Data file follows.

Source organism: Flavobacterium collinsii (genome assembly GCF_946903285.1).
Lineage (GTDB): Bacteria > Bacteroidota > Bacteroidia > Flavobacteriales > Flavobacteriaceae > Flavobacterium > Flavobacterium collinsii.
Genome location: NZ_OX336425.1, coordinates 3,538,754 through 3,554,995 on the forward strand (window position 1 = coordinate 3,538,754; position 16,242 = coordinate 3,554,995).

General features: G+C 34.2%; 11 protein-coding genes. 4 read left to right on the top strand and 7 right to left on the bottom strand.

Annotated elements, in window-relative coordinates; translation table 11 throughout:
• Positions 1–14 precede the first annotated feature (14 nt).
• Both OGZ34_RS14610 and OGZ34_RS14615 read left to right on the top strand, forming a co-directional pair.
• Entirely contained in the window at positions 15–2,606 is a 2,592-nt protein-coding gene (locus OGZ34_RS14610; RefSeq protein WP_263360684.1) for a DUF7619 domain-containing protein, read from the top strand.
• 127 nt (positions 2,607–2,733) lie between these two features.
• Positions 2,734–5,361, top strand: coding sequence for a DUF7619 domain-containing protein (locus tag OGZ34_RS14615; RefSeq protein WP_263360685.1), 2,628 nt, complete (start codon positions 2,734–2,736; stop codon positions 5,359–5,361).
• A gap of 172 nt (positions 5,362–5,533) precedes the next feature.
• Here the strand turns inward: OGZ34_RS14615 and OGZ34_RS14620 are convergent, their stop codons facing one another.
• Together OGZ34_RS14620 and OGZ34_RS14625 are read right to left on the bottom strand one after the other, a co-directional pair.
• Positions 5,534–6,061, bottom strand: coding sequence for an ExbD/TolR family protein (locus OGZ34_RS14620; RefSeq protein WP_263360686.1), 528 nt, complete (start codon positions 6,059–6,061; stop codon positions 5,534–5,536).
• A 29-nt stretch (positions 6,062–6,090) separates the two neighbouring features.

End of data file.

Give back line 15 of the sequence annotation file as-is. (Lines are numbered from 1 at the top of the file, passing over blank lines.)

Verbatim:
• A 29-nt stretch (positions 6,062–6,090) separates the two neighbouring features.